New Zealand's first trade agreement with Japan continues to rattle our dairy export rival the US, with a new internal report forecasting "critical" losses in the billions of dollars to competitors if the US doesn't forge a trade treaty of its own with Japan.
The US Dairy Export Council last month sounded the alarm about the Comprehensive and Progressive Trade Agreement for Trans-Pacific Partnership (CPTPP) to which New Zealand and Japan are signatories.
The council has followed that up with the release of an economic impact study on the potential fallout on the US dairy export industry from the CPTPP, which came into effect on December 30, and a Japan-EU Economic Partnership Agreement (JEEPA) which has just taken effect.
The report by Tokyo-based Meros Consulting said US dairy competitors could seize US$1.3 billion (NZ$1.9b) in sales from the American industry in the next 10 years, climbing to US$5.4b (NZ$7.8b) once the two trade agreements are fully implemented over 21 years.
New Zealand and Australia are Japan's two largest dairy suppliers.
Japan is the fourth largest dairy market for the US, with annual sales of about US$291 million, accounting for 5 per cent of total US dairy exports, almost half of it cheese.
The Meros report said all the major dairy countries exporting to Japan, except the US, are included in one of the two new trade agreements.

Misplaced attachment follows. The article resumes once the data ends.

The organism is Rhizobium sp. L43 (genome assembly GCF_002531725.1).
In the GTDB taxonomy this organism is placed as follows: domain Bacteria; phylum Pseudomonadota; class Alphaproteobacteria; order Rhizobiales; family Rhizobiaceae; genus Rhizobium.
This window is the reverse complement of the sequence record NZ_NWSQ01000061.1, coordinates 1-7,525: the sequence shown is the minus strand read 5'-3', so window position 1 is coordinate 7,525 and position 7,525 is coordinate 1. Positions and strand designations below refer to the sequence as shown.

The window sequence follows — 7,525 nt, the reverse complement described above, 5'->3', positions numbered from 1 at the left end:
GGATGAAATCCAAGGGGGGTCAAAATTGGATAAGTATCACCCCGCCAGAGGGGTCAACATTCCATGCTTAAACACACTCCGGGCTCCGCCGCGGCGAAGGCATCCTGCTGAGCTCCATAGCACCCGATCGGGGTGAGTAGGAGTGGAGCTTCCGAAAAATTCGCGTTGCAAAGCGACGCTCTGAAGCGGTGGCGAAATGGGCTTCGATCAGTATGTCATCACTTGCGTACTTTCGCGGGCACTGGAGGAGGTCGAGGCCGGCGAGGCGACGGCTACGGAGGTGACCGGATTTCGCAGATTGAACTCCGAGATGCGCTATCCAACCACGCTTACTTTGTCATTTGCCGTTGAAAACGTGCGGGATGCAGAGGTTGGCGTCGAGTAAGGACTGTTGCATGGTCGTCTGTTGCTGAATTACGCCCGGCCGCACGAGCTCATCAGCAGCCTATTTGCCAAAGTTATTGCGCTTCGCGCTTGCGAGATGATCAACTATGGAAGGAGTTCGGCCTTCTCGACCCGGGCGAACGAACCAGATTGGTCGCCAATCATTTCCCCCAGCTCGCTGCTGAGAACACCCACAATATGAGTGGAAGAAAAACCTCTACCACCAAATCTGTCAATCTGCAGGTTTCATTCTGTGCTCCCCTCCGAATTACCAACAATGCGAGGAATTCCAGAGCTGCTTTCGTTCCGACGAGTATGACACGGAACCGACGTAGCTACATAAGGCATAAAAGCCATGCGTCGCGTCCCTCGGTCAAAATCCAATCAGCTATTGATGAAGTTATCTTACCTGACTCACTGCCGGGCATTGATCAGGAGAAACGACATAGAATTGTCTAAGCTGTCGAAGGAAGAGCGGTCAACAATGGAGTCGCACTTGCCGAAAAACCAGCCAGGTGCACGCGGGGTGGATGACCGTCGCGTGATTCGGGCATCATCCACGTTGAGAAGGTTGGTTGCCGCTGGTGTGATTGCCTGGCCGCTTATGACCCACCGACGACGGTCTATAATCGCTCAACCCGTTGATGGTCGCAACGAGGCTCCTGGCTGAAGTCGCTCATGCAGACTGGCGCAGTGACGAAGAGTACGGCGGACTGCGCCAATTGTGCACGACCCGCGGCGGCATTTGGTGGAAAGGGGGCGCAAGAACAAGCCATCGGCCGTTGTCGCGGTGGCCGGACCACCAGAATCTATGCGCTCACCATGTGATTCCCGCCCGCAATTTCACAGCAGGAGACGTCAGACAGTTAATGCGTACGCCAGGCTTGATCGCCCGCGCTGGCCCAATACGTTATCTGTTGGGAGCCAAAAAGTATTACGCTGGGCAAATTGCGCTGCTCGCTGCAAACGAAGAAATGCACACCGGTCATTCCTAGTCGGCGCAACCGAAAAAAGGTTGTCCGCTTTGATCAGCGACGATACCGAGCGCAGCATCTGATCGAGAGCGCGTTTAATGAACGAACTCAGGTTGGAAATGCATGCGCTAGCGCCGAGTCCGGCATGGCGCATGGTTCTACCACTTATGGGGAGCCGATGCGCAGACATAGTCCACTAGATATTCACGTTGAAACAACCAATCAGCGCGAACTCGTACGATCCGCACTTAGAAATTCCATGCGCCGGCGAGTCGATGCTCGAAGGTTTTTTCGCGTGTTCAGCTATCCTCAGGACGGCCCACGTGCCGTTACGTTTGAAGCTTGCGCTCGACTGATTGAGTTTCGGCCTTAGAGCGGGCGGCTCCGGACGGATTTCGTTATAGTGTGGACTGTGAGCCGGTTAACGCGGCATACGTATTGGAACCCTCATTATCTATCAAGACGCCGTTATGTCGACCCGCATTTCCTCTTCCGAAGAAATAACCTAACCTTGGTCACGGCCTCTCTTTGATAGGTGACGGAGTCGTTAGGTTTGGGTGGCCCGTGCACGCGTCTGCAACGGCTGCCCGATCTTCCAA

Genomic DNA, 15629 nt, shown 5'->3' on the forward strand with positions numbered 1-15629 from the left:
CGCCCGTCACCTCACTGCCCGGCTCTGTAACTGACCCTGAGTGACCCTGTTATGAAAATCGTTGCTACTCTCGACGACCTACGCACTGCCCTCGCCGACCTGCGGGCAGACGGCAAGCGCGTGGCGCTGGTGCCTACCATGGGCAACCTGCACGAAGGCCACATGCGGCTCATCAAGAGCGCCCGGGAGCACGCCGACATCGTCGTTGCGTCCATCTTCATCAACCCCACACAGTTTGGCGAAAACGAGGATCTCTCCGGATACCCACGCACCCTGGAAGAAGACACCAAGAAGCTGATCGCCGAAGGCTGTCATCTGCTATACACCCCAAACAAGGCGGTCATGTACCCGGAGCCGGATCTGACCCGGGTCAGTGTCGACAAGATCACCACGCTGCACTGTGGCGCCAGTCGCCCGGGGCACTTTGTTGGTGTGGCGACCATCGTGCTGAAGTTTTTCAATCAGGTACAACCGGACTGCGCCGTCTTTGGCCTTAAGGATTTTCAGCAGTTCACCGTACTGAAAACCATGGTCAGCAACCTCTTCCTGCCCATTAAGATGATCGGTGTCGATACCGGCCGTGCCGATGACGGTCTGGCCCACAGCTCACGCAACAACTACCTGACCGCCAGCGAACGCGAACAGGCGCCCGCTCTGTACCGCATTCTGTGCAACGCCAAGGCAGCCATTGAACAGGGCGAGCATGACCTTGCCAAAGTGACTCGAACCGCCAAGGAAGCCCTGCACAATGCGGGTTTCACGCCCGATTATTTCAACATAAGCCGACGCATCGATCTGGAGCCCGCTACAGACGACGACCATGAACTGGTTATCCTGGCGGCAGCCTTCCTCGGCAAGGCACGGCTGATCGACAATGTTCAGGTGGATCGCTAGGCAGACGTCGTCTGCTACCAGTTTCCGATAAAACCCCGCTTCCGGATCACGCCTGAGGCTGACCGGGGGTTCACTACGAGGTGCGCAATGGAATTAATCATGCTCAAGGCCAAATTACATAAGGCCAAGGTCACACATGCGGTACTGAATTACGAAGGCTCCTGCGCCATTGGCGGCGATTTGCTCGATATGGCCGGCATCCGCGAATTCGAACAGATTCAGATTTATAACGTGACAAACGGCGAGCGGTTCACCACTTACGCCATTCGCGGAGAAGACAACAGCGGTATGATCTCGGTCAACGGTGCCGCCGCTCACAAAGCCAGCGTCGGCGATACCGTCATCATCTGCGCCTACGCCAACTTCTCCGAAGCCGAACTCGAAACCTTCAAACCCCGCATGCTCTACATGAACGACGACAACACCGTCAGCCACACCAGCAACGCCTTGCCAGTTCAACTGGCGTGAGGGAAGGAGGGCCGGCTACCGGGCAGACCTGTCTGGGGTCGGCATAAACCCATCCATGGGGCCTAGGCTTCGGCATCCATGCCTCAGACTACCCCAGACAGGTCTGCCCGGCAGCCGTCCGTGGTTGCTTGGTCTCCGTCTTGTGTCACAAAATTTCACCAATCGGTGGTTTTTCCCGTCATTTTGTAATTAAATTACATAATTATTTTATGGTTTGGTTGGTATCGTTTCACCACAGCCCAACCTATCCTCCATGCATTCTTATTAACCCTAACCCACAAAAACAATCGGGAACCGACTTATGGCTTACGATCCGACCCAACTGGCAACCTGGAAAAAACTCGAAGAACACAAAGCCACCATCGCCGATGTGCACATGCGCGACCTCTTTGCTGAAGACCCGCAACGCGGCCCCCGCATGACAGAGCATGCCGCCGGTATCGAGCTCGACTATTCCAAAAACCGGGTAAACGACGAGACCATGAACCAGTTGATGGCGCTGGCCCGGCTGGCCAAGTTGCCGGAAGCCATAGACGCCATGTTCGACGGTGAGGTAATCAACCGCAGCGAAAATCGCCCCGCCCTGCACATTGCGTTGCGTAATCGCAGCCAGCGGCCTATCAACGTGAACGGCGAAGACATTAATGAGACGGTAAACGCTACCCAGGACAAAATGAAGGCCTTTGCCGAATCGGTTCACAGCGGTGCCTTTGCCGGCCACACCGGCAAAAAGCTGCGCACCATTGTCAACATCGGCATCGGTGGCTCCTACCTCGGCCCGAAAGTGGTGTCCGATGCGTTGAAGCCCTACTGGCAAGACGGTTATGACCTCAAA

US President Trump withdrew from Trans-Pacific Partnership trade talks, the precursor to CPTPP, in 2017.
The report says New Zealand and Australia have "limited capacity to increase their supply" to Japan, the second biggest importer of cheese in the world after the UK. As a result Japan had looked to the US and the EU for extra supply, it said.
"Japan's cheese imports are expected to show a 1.6-fold expansion over the next 10 years under CPTPP/JEEPA. If the US had the same market access as its competitors, US share could grow from 13 per cent in 2017 to 24 per cent in 2027, and US cheese export value to Japan could show a 3.3-fold expansion.
"However .... the CPTPP and JEEPA will put the US at significant disadvantage against other dairy suppliers and the US will lose critical market share if the US remains without a comparable agreement with Japan," said the report.
New Zealand is the eighth biggest milk producer in the world. Japan is its fifth largest dairy export market with an annual value of about $450m.
Responding to the report, the US Dairy Export Council and the US National Milk Producers Federation said: "These agreements give our competition a significant economic advantage that will be enable them to increase their market share in Japan...."
The report underscored the need for the Trump administration and US congress to secure a strong trade treaty with Japan, they said.
Last month the council said dairy competitors including New Zealand were "aggressively" pursuing new trade deals in key US export markets.
The CPTPP was signed by 11 Asia-Pacific countries, which collectively were the destination for 30 per cent of New Zealand export goods (NZ$16.7b) last year.
Six, including New Zealand, Australia, Canada and Japan have ratified it, allowing it to come into force on December 30.
The Government says the agreement has the potential to deliver about NZ$222m of tariff savings a year once fully in force.
Tariffs will be eliminated on all New Zealand's exports to CPTPP economies with the exception of beef to Japan and a number of dairy products into Japan, Canada and Mexico, where access is improved through partial tariff reductions and duty-free quotas.